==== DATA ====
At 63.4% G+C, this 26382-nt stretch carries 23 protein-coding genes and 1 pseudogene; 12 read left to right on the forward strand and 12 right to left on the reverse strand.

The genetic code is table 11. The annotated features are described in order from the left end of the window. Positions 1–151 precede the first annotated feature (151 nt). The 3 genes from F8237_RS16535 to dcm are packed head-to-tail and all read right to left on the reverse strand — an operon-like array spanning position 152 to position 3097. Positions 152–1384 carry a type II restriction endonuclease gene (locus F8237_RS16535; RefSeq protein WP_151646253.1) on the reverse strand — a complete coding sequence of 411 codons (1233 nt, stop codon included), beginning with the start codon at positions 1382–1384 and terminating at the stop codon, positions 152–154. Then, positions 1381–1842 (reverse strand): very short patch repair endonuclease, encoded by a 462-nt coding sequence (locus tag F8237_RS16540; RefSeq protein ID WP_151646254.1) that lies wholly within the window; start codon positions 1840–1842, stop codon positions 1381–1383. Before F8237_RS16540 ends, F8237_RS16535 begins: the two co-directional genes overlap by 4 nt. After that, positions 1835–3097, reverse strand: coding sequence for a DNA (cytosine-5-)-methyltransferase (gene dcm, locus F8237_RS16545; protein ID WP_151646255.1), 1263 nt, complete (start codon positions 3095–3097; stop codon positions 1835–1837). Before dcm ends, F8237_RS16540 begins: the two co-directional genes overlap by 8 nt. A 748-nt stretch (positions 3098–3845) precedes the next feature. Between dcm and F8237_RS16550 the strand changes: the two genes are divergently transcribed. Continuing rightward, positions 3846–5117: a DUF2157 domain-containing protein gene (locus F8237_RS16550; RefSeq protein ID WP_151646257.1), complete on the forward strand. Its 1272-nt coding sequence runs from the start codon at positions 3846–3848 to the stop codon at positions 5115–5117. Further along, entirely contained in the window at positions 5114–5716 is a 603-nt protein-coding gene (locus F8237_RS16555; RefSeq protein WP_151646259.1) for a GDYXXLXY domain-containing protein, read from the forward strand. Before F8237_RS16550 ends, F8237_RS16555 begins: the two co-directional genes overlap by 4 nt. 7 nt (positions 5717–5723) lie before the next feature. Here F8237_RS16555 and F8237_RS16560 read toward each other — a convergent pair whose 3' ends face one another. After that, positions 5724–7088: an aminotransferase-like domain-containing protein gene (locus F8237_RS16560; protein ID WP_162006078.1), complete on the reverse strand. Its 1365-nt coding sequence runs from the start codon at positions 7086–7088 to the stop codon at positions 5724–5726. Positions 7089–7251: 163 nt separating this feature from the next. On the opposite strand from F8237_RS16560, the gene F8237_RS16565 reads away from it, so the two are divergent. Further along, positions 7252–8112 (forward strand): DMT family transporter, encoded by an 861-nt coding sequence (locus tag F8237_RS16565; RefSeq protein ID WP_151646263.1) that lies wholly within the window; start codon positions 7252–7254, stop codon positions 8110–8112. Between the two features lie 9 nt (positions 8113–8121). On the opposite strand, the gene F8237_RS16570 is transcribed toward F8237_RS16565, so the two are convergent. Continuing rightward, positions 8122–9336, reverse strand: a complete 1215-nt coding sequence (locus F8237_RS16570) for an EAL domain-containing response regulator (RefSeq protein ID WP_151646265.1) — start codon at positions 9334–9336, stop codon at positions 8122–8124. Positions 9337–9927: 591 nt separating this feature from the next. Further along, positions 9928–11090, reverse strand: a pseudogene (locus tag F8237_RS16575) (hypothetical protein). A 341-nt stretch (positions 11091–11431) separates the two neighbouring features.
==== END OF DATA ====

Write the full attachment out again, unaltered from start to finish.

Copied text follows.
At 63.4% G+C, this 26382-nt stretch carries 23 protein-coding genes and 1 pseudogene; 12 read left to right on the forward strand and 12 right to left on the reverse strand.

The genetic code is table 11. The annotated features are described in order from the left end of the window. Positions 1–151 precede the first annotated feature (151 nt). The 3 genes from F8237_RS16535 to dcm are packed head-to-tail and all read right to left on the reverse strand — an operon-like array spanning position 152 to position 3097. Positions 152–1384 carry a type II restriction endonuclease gene (locus F8237_RS16535; RefSeq protein WP_151646253.1) on the reverse strand — a complete coding sequence of 411 codons (1233 nt, stop codon included), beginning with the start codon at positions 1382–1384 and terminating at the stop codon, positions 152–154. Then, positions 1381–1842 (reverse strand): very short patch repair endonuclease, encoded by a 462-nt coding sequence (locus tag F8237_RS16540; RefSeq protein ID WP_151646254.1) that lies wholly within the window; start codon positions 1840–1842, stop codon positions 1381–1383. Before F8237_RS16540 ends, F8237_RS16535 begins: the two co-directional genes overlap by 4 nt. After that, positions 1835–3097, reverse strand: coding sequence for a DNA (cytosine-5-)-methyltransferase (gene dcm, locus F8237_RS16545; protein ID WP_151646255.1), 1263 nt, complete (start codon positions 3095–3097; stop codon positions 1835–1837). Before dcm ends, F8237_RS16540 begins: the two co-directional genes overlap by 8 nt. A 748-nt stretch (positions 3098–3845) precedes the next feature. Between dcm and F8237_RS16550 the strand changes: the two genes are divergently transcribed. Continuing rightward, positions 3846–5117: a DUF2157 domain-containing protein gene (locus F8237_RS16550; RefSeq protein ID WP_151646257.1), complete on the forward strand. Its 1272-nt coding sequence runs from the start codon at positions 3846–3848 to the stop codon at positions 5115–5117. Further along, entirely contained in the window at positions 5114–5716 is a 603-nt protein-coding gene (locus F8237_RS16555; RefSeq protein WP_151646259.1) for a GDYXXLXY domain-containing protein, read from the forward strand. Before F8237_RS16550 ends, F8237_RS16555 begins: the two co-directional genes overlap by 4 nt. 7 nt (positions 5717–5723) lie before the next feature. Here F8237_RS16555 and F8237_RS16560 read toward each other — a convergent pair whose 3' ends face one another. After that, positions 5724–7088: an aminotransferase-like domain-containing protein gene (locus F8237_RS16560; protein ID WP_162006078.1), complete on the reverse strand. Its 1365-nt coding sequence runs from the start codon at positions 7086–7088 to the stop codon at positions 5724–5726. Positions 7089–7251: 163 nt separating this feature from the next. On the opposite strand from F8237_RS16560, the gene F8237_RS16565 reads away from it, so the two are divergent. Further along, positions 7252–8112 (forward strand): DMT family transporter, encoded by an 861-nt coding sequence (locus tag F8237_RS16565; RefSeq protein ID WP_151646263.1) that lies wholly within the window; start codon positions 7252–7254, stop codon positions 8110–8112. Between the two features lie 9 nt (positions 8113–8121). On the opposite strand, the gene F8237_RS16570 is transcribed toward F8237_RS16565, so the two are convergent. Continuing rightward, positions 8122–9336, reverse strand: a complete 1215-nt coding sequence (locus F8237_RS16570) for an EAL domain-containing response regulator (RefSeq protein ID WP_151646265.1) — start codon at positions 9334–9336, stop codon at positions 8122–8124. Positions 9337–9927: 591 nt separating this feature from the next. Further along, positions 9928–11090, reverse strand: a pseudogene (locus tag F8237_RS16575) (hypothetical protein). A 341-nt stretch (positions 11091–11431) separates the two neighbouring features.